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Factors associated with online victimisation among Malaysian adolescents who use social networking sites: a cross-sectional study
  1. Mary J Marret1,
  2. Wan Yuen Choo2
  1. 1 Department of Paediatrics, Faculty of Medicine, University of Malaya, Kuala Lumpur, Malaysia
  2. 2 Department of Social and Preventive Medicine, Faculty of Medicine, University of Malaya, Kuala Lumpur, Malaysia
  1. Correspondence to Dr Mary J Marret; marret{at}um.edu.my

Abstract

Objective To determine the prevalence of online interpersonal victimisation and its association with patterns of social networking site (SNS) use, offline victimisation, offline perpetration and parental conflict among Malaysian adolescents using SNS.

Methods A cross-sectional study of students from randomly selected public secondary schools in the state of Negeri Sembilan was conducted using an anonymous self-administered questionnaire. The questionnaire examined patterns of SNS use and included measures of online victimisation, online perpetration, offline victimisation and parental conflict. A response rate of 91% from a total of 1634 yielded a sample of 1487 students between 15 years and 16 years of age.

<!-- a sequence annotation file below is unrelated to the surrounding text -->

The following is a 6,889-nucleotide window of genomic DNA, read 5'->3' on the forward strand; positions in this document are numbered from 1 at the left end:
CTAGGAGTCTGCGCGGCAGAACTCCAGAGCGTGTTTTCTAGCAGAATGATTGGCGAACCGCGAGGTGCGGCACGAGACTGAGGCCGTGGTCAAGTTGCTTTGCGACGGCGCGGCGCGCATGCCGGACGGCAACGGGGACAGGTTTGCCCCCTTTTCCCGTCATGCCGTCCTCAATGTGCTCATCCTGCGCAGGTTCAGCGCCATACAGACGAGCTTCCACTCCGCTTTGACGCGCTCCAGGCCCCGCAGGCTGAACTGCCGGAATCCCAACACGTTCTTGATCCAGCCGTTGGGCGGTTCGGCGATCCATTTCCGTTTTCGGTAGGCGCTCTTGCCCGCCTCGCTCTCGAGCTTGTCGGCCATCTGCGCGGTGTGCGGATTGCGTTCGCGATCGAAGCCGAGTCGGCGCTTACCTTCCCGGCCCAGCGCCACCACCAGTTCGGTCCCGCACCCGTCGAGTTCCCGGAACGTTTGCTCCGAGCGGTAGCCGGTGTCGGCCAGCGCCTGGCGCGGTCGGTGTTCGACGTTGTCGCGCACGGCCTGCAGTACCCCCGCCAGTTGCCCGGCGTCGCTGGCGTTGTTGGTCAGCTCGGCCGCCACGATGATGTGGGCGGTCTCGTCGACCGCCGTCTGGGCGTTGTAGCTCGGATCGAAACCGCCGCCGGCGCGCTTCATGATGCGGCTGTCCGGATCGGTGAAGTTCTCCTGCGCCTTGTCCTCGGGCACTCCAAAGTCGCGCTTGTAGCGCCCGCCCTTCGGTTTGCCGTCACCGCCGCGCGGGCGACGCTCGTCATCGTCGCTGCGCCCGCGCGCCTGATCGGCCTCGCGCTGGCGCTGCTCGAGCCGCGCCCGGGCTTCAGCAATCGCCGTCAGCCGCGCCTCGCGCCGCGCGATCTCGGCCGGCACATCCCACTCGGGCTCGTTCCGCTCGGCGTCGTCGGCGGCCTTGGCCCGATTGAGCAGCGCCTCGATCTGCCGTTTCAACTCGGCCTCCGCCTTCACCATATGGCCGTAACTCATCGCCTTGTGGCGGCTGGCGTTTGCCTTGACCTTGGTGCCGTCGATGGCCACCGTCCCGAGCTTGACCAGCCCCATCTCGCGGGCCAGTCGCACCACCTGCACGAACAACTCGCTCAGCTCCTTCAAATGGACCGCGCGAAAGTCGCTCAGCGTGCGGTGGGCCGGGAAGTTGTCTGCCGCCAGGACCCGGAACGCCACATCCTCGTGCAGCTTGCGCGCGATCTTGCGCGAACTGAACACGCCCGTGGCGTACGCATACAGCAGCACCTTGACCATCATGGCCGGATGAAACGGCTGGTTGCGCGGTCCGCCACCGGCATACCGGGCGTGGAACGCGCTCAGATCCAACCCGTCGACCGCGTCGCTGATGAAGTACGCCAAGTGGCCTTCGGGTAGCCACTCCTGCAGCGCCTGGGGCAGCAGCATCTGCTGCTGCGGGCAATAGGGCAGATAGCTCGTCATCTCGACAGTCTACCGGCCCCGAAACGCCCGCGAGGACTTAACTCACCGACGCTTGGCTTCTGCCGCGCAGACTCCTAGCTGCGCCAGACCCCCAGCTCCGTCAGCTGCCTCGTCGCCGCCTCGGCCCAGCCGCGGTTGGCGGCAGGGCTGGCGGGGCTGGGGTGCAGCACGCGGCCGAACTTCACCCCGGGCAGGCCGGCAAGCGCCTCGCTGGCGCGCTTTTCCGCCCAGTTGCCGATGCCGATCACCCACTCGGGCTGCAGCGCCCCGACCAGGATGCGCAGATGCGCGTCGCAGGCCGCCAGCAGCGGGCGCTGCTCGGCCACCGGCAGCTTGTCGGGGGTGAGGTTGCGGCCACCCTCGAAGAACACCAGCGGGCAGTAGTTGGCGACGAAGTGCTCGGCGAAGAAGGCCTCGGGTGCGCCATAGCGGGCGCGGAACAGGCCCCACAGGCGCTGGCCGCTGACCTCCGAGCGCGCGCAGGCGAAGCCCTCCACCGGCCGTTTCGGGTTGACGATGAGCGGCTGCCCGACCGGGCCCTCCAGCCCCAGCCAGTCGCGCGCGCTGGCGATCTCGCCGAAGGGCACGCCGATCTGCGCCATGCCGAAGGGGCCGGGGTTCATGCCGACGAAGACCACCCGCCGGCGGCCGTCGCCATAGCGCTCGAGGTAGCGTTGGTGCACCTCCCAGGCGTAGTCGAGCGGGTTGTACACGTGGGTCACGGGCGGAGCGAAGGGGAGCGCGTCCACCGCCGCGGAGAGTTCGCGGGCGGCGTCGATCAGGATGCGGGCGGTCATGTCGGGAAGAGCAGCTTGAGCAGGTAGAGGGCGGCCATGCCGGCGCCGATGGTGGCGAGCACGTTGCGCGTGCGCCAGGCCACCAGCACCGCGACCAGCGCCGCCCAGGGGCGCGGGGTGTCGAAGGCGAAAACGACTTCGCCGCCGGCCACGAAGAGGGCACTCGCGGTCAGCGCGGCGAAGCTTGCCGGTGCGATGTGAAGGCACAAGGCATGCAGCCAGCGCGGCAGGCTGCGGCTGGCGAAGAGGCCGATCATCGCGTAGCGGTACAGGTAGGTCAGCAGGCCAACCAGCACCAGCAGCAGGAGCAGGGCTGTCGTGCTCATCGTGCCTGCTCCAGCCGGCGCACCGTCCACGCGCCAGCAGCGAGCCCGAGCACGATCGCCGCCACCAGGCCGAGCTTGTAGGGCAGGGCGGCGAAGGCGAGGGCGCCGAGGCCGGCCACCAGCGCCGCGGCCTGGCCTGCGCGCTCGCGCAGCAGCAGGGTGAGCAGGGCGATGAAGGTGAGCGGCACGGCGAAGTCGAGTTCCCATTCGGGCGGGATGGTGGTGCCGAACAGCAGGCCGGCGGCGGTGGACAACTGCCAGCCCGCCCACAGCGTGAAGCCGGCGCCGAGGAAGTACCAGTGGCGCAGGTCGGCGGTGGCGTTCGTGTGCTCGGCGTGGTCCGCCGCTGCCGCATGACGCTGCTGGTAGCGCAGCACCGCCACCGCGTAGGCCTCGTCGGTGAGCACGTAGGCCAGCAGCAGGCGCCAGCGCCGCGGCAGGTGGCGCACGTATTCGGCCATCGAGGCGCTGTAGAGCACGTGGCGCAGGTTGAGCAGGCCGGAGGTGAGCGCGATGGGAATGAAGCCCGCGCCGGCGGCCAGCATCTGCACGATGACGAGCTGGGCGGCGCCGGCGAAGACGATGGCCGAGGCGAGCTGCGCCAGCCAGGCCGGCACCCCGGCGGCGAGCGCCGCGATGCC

Results Ninety-two per cent of respondents had used at least one SNS. More than half of SNS users (52.2%) reported experiences of online victimisation over the past 12 months. Boys were significantly more likely to experience online harassment compared with girls (52.2% vs 43.3%, p<0.001). There were no significant gender differences in experiences of unwanted sexual solicitation. Adolescents who engaged in perpetration behaviours online had almost six times higher odds of reporting frequent online victimisation compared with online behaviours involving personal disclosure. There was a significant dose-response relationship between engagement in multiple types of online behaviour and the risk of frequent online victimisation. Both online and offline perpetrations were associated with an increased risk of victimisation. Those who were victimised offline or experienced parental conflict were twice as likely to report online victimisation.